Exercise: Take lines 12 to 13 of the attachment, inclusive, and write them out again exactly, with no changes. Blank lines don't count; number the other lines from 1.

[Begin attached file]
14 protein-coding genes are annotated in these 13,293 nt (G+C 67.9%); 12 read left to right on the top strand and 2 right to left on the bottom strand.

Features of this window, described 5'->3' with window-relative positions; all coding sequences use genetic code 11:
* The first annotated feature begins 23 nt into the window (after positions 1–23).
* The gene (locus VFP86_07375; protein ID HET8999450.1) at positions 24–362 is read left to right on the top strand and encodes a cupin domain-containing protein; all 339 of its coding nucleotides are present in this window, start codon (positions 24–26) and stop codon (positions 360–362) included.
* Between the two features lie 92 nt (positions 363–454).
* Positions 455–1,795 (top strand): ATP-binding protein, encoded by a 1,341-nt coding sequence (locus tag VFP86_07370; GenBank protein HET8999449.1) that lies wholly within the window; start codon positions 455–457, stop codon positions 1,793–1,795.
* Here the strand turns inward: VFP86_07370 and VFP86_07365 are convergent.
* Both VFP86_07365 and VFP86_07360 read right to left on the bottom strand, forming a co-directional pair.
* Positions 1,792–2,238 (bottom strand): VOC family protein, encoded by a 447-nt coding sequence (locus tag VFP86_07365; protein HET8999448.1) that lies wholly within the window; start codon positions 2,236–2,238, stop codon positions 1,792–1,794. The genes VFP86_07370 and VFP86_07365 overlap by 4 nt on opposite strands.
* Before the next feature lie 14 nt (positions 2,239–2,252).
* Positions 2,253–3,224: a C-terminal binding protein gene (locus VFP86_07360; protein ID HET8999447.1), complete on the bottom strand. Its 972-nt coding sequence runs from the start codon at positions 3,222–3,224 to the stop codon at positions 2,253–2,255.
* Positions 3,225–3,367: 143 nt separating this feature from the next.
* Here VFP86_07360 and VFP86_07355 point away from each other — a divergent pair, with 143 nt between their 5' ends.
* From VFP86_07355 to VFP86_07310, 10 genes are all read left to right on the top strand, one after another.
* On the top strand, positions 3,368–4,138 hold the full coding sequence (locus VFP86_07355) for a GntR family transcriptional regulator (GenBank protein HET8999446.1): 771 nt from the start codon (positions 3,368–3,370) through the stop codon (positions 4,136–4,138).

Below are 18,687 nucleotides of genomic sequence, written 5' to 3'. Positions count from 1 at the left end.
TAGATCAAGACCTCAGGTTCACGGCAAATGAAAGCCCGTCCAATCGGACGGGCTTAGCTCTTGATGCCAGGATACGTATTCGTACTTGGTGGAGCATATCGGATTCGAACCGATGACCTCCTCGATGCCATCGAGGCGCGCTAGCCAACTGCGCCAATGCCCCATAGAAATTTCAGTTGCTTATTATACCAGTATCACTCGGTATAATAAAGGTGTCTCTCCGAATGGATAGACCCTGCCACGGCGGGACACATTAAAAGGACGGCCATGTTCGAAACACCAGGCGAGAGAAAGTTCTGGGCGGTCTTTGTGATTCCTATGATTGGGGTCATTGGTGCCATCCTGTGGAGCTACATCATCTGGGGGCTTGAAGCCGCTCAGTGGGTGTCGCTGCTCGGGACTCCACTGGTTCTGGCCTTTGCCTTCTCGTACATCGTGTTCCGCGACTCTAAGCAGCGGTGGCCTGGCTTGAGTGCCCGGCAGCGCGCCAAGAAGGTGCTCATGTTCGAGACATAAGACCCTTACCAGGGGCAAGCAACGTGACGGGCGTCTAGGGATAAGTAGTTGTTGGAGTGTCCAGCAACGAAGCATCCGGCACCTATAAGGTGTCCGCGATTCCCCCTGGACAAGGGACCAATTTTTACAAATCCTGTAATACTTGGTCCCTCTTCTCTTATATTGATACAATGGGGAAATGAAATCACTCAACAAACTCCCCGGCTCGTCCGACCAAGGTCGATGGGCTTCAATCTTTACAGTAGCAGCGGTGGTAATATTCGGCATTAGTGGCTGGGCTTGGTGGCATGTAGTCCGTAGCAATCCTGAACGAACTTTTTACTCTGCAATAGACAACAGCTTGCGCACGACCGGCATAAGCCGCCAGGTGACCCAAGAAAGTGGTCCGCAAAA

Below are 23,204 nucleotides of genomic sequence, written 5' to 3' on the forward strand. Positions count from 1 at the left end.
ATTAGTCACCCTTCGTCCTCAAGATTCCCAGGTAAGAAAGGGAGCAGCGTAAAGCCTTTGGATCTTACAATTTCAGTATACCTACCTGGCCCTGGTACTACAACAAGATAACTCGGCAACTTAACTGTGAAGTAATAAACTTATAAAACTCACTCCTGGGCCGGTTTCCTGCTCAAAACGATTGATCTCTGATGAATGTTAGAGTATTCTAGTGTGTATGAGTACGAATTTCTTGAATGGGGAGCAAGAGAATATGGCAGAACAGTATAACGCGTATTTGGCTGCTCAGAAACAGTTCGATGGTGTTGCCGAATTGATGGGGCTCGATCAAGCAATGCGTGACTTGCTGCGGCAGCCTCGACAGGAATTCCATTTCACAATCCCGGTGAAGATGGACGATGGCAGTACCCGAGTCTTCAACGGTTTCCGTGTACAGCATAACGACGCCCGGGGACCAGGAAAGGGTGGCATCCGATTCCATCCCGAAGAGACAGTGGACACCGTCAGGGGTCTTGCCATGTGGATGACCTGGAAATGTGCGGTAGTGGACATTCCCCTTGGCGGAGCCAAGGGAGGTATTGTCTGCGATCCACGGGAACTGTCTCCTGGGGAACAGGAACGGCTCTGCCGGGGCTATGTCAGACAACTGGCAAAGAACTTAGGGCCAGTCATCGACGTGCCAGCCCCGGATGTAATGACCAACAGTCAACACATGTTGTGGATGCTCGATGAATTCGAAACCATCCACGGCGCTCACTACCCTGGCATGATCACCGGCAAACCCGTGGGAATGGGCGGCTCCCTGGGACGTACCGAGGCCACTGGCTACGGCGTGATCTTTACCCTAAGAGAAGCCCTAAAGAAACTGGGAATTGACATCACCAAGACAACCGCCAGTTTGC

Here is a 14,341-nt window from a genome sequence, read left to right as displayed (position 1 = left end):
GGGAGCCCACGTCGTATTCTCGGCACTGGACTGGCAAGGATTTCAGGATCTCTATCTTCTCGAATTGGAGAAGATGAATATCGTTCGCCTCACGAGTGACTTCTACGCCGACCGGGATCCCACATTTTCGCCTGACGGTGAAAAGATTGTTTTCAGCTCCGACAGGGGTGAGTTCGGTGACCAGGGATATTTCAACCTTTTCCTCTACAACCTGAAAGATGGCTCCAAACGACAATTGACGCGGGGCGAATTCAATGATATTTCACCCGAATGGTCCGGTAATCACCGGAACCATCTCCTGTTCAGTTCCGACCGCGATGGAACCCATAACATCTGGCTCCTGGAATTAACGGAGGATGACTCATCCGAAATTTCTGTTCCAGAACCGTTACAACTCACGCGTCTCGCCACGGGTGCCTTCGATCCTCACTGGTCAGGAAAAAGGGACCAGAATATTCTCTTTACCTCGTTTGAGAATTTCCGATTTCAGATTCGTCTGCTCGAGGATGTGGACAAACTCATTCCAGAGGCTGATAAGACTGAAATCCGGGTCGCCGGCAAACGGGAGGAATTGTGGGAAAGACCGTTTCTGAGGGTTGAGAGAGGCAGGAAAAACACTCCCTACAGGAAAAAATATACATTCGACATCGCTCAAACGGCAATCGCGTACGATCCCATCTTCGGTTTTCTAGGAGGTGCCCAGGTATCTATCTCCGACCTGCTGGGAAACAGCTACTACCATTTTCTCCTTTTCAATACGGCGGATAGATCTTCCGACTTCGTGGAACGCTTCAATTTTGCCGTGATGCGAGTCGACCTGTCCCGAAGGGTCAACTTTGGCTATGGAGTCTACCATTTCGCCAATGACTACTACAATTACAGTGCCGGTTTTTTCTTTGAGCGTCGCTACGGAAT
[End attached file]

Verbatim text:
* Positions 3,225–3,367: 143 nt separating this feature from the next.
* Here VFP86_07360 and VFP86_07355 point away from each other — a divergent pair, with 143 nt between their 5' ends.